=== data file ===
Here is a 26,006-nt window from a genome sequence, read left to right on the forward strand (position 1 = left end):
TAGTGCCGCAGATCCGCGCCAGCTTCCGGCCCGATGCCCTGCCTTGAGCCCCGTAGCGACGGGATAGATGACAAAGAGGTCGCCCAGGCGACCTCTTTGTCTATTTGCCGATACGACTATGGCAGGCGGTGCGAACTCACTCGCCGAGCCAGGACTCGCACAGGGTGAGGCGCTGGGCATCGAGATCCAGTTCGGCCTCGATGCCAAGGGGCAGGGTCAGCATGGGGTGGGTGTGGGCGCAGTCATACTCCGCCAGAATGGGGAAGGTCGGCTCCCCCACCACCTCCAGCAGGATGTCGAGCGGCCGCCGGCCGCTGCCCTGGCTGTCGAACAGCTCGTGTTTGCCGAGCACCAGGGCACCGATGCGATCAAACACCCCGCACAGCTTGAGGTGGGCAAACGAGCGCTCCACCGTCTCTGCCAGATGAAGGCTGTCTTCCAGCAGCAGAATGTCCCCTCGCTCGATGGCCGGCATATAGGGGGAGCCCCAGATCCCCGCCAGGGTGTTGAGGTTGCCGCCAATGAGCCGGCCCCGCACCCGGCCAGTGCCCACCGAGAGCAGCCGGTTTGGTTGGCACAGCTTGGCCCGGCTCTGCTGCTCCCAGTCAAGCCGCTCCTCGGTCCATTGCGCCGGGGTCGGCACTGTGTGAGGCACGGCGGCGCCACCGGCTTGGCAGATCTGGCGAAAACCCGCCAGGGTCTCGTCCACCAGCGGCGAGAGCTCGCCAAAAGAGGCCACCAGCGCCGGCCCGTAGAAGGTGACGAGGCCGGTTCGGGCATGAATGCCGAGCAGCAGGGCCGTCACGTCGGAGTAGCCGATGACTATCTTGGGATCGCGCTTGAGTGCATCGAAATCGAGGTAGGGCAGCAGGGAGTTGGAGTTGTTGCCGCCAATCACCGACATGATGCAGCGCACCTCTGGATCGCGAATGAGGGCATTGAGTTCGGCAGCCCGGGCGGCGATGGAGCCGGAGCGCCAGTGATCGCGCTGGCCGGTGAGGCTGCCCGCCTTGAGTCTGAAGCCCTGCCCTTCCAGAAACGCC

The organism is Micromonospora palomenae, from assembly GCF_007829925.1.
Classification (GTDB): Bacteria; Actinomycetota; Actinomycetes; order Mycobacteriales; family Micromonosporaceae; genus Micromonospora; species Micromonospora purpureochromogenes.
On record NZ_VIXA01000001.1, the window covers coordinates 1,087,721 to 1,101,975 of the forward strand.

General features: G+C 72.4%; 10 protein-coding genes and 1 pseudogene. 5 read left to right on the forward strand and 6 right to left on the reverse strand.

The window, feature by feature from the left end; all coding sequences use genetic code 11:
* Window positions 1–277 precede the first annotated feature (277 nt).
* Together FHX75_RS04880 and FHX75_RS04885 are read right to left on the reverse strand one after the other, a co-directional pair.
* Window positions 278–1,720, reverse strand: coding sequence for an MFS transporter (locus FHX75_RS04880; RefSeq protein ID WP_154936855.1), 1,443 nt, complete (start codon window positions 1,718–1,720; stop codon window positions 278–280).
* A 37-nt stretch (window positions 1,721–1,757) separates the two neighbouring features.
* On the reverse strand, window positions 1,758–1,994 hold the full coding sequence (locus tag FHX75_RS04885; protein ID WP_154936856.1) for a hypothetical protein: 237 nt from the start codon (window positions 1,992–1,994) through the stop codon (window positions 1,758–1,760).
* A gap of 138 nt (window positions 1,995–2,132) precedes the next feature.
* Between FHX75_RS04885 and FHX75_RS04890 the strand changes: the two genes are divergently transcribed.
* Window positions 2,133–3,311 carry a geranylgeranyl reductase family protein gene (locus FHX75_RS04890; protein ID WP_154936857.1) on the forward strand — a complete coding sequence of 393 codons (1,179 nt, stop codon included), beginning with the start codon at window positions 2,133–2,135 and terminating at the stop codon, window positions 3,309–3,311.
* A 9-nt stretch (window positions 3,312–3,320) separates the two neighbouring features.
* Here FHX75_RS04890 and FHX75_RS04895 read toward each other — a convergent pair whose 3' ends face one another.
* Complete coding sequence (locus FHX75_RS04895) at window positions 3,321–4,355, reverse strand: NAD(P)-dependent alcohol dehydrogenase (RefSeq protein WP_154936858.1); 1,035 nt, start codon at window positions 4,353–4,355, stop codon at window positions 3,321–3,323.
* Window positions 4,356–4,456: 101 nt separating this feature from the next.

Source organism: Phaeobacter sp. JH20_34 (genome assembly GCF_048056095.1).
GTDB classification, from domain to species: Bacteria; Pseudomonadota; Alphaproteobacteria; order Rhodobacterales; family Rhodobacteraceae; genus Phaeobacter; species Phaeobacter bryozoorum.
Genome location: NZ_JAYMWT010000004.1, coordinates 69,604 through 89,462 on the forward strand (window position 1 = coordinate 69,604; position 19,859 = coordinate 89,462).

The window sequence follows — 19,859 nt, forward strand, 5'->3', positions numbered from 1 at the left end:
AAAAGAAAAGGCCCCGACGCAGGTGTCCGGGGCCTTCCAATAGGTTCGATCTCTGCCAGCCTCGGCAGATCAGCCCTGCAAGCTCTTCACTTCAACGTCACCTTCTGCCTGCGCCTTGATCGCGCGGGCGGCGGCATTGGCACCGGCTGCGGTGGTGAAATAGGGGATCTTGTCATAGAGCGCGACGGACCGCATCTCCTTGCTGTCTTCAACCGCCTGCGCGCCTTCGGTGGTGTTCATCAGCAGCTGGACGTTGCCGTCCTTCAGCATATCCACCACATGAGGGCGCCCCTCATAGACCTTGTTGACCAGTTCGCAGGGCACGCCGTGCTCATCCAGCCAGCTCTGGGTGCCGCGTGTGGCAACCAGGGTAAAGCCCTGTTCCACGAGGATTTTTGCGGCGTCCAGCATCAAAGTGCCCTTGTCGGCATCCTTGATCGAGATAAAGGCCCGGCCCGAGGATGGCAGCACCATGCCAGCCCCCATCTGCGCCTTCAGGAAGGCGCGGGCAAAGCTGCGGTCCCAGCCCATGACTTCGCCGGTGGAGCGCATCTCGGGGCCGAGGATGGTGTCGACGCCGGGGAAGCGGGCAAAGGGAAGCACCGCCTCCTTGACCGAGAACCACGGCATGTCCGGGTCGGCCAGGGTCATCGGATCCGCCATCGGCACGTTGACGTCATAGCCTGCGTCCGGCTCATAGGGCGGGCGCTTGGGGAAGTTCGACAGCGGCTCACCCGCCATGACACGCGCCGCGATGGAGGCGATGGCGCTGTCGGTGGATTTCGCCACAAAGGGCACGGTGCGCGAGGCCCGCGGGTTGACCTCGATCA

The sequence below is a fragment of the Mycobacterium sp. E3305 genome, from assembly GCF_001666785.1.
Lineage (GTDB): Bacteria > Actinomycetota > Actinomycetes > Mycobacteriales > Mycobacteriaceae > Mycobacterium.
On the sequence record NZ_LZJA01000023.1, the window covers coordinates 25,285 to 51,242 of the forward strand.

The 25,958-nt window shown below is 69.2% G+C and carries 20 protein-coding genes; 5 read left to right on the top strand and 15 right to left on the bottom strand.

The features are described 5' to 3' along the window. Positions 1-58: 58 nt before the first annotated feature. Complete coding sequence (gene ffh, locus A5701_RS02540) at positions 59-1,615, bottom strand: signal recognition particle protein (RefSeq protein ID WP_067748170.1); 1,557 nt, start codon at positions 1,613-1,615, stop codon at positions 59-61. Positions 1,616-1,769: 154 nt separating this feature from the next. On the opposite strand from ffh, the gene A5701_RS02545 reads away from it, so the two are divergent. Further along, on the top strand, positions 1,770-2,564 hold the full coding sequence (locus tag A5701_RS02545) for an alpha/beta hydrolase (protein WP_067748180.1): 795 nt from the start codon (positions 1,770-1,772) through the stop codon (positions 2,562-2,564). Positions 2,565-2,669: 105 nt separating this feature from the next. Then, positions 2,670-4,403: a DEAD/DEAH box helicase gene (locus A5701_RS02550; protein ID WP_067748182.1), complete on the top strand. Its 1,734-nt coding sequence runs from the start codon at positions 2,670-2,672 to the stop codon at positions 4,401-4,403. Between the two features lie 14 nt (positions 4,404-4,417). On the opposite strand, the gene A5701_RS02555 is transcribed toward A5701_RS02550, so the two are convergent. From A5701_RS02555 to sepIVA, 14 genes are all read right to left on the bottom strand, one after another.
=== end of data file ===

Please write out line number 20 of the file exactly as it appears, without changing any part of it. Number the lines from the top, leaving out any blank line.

Source organism: Phaeobacter sp. JH20_34 (genome assembly GCF_048056095.1).